That’s a bold claim there in the headline, but I’m prepared to put this recipe up against any other I’ve tasted. And there’s another reason I mention eternity in the headline: the recipe is from historic Wingmead Plantation in Arkansas, the crucible of waterfowl hunting on the Mississippi Flyway.
Wingmead is the home of Edgar Queeny, a millionaire industrialist who wrote the classic waterfowl study “Prairie Wings.” The property outside Stuttgart has hosted such luminaries as Walt Disney, Joseph Pulitzer, and Nash Buckingham, whose limber prose detailed the gentlemanly art of waterfowl hunting a century ago. Wingmead is also where I spent most of last week, decoying mallards into flooded oak timber.
I also ate pretty well here, and our classic Southern dinners culminated with this duck dish. I hope you enjoy it as much as I did.
Ruth’s Wingmead Duck Recipe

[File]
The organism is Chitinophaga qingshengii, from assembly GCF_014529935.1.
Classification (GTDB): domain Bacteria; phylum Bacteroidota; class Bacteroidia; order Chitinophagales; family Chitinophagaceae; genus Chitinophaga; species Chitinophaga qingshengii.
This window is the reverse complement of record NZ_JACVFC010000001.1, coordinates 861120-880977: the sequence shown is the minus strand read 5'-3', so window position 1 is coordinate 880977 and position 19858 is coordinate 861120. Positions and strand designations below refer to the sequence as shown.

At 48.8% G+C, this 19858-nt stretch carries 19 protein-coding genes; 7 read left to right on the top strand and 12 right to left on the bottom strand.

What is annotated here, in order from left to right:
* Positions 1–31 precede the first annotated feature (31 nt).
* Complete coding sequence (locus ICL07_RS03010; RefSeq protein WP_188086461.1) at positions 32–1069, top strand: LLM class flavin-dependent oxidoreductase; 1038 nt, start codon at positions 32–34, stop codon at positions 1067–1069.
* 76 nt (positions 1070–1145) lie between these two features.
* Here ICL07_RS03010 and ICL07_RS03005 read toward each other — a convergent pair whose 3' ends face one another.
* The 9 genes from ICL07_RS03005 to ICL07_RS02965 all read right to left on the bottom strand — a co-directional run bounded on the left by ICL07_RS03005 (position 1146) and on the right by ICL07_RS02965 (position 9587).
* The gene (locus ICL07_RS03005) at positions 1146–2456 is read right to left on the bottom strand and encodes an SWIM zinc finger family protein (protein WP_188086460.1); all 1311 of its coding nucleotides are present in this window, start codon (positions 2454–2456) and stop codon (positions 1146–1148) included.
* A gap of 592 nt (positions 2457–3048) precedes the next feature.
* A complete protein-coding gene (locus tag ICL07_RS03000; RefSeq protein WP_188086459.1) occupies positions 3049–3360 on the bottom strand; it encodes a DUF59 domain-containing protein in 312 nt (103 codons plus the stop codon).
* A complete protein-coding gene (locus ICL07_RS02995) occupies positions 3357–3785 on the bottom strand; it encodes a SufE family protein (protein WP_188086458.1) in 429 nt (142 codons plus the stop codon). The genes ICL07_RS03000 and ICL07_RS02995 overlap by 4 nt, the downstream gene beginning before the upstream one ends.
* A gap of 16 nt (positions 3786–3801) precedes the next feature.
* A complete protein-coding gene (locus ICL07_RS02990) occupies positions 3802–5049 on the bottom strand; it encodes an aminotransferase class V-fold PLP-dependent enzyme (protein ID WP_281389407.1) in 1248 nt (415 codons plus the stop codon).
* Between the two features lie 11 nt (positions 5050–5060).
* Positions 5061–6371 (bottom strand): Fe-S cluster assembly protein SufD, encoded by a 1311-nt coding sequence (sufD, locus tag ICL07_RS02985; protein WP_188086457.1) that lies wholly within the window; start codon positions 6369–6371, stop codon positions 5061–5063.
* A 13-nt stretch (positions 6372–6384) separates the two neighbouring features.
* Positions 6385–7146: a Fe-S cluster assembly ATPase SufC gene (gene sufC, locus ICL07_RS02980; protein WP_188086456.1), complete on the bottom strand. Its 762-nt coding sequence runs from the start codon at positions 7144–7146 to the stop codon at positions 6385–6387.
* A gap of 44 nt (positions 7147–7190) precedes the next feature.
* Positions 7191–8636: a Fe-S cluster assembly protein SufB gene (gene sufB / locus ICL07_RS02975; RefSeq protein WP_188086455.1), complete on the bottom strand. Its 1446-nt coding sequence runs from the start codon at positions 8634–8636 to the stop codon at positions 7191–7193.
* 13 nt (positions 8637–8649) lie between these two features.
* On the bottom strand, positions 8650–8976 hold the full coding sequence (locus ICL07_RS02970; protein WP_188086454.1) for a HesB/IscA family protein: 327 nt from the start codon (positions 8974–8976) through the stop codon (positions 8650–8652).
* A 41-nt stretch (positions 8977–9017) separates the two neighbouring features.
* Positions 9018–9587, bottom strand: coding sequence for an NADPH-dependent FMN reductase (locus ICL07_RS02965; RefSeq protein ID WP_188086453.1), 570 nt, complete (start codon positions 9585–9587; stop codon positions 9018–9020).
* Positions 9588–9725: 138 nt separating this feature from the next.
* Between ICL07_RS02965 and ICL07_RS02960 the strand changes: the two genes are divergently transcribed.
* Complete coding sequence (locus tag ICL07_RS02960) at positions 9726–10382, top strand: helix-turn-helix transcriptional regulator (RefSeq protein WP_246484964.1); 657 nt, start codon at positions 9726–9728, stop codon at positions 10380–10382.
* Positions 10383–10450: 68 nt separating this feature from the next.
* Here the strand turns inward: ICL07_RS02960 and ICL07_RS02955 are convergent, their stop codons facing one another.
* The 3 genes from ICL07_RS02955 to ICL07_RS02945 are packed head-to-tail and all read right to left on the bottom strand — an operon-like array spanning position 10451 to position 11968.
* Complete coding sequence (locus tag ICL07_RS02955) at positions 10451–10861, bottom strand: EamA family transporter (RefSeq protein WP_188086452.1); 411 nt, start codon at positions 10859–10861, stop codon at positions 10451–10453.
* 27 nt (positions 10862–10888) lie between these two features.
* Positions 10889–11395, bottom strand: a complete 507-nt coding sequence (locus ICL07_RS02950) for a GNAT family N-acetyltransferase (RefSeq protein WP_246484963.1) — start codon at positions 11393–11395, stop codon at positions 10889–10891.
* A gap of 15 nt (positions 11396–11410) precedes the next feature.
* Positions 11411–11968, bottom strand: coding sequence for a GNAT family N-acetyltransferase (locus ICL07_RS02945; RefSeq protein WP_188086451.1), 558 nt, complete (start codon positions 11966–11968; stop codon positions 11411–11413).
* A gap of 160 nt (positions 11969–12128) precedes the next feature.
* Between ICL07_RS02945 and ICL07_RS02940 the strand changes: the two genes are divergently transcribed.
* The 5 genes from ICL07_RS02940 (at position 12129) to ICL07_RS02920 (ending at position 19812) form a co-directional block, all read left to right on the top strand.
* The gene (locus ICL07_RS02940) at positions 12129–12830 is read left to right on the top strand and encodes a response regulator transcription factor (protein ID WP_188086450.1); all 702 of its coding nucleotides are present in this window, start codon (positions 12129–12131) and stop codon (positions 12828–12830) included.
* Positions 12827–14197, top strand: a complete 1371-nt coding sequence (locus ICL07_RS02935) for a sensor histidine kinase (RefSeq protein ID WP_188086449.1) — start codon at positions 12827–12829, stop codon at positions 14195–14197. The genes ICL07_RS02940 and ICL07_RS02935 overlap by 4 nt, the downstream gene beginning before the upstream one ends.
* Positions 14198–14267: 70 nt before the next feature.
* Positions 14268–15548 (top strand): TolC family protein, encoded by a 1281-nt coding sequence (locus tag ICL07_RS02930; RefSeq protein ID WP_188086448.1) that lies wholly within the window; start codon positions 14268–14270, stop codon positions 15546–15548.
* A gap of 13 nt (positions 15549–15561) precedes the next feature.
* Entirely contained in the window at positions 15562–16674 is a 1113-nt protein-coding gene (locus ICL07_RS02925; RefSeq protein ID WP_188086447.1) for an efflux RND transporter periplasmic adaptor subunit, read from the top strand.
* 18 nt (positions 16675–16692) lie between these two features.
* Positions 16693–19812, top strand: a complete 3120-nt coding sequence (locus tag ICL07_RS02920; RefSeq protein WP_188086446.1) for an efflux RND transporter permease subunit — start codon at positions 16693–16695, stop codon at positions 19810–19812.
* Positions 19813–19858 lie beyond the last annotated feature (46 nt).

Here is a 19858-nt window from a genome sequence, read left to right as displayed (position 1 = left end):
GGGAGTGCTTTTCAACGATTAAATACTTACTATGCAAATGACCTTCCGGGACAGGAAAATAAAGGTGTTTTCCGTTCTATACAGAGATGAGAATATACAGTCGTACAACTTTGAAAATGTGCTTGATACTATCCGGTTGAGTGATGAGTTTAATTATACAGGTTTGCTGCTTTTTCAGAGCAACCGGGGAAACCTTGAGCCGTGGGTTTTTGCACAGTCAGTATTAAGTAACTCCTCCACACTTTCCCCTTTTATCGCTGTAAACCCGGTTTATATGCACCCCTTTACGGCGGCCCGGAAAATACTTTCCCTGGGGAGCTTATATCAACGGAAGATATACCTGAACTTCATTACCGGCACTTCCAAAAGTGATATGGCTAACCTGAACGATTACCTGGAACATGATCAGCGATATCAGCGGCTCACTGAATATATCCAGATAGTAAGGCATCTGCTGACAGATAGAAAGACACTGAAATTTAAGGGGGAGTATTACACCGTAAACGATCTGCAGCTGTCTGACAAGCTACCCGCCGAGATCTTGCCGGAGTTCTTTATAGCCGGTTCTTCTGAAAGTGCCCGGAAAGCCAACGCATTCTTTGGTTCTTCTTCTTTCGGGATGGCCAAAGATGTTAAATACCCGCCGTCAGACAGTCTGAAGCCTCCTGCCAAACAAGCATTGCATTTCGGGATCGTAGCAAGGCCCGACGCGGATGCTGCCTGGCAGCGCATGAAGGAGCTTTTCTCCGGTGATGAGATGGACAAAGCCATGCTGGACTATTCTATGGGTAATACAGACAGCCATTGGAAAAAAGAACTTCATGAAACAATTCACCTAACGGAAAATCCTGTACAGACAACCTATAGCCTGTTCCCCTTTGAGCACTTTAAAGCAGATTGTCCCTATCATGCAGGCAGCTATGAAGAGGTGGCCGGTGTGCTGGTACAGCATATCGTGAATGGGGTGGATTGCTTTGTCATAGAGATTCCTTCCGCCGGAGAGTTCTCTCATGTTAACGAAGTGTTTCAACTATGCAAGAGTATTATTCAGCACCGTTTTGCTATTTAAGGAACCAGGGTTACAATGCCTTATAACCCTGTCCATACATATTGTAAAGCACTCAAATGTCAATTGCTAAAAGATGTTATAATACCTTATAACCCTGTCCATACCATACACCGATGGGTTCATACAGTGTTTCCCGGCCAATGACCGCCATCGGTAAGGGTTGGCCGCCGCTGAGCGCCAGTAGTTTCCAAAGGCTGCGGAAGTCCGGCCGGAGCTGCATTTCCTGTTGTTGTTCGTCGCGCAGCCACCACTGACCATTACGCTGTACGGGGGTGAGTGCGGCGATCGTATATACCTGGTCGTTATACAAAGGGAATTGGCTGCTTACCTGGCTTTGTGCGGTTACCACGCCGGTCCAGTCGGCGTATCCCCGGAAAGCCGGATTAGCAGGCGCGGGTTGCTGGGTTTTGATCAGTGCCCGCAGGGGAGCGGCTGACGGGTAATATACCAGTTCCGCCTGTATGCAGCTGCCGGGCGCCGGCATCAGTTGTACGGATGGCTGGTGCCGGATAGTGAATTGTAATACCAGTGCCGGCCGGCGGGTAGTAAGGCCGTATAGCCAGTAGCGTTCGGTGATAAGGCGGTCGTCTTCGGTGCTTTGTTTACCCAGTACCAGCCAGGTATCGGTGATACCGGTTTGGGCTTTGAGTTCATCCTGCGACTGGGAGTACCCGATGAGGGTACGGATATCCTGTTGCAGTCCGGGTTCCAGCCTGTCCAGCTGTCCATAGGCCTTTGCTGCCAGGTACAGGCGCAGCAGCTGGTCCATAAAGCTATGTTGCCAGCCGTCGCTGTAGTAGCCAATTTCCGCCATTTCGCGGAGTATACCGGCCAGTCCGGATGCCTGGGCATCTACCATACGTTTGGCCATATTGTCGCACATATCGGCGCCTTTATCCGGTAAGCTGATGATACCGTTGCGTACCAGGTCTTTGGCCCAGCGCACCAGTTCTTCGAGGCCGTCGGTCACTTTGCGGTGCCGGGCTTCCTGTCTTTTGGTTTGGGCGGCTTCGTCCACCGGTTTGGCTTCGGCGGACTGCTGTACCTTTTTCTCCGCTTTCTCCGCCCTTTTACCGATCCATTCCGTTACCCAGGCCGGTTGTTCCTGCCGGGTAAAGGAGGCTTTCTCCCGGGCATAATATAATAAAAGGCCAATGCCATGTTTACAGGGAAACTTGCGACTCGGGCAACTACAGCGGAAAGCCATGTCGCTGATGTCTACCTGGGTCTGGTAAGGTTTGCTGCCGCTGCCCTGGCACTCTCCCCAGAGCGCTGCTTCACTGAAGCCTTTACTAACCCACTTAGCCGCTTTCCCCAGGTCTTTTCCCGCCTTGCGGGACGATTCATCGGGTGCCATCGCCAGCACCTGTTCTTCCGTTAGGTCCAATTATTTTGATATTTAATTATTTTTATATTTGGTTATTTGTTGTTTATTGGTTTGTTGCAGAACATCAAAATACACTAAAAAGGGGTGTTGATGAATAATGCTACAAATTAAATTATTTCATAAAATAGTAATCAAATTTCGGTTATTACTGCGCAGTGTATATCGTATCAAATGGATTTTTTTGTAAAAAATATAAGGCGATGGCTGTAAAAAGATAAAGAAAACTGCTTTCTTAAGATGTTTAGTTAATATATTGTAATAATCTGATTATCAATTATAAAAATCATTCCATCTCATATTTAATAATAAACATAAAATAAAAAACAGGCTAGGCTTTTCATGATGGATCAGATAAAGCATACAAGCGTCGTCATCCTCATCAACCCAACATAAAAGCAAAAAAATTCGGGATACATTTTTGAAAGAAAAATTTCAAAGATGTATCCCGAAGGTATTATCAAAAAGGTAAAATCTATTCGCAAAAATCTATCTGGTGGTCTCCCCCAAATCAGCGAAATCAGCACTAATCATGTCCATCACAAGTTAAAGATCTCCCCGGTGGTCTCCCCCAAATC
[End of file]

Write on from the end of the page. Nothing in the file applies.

“Best in the World”
Created by Ruth Thompson
4 fat greenhead mallards
2 celery stalks
1 bell pepper
2 cans chicken broth
Konriko’s Creole seasoning to taste (order from Conrad Rice Mill, New Iberia, Louisiana)
1. Shoot, pluck, and clean 4 fat mallards (preferably greenheads; save mama duck)
2. Preheat oven to 400 degrees
3. Season ducks liberally, inside and out, with Konriko’s Creole seasoning
4. Cut onion and an apple into quarters, and place onion, apple, celery stalks, and sliced bell pepper in bottom of a roasting pan. Add two cans chicken broth and two cups of water.
5. Place ducks in the roasting pan, on top of the cut vegetables. Brown in oven at 400 degrees for 40 minutes.
6. Place lid on roasting pan and continue cooking for 2-1/2 hours or until tender.
7. Remove ducks from the roasting pan and debone the breasts.
8. Thicken broth in roasting pan with corn starch and replace the sliced duck breasts on top of the gravy.
shows off the “Best in the World” duck. Right: My plate, with the duck accompanied by turnip greens, wild rice casserole, corn casserole, and cranberry sauce. Oh, and a cocktail glass featuring Wingmead’s motif: a mallard duck.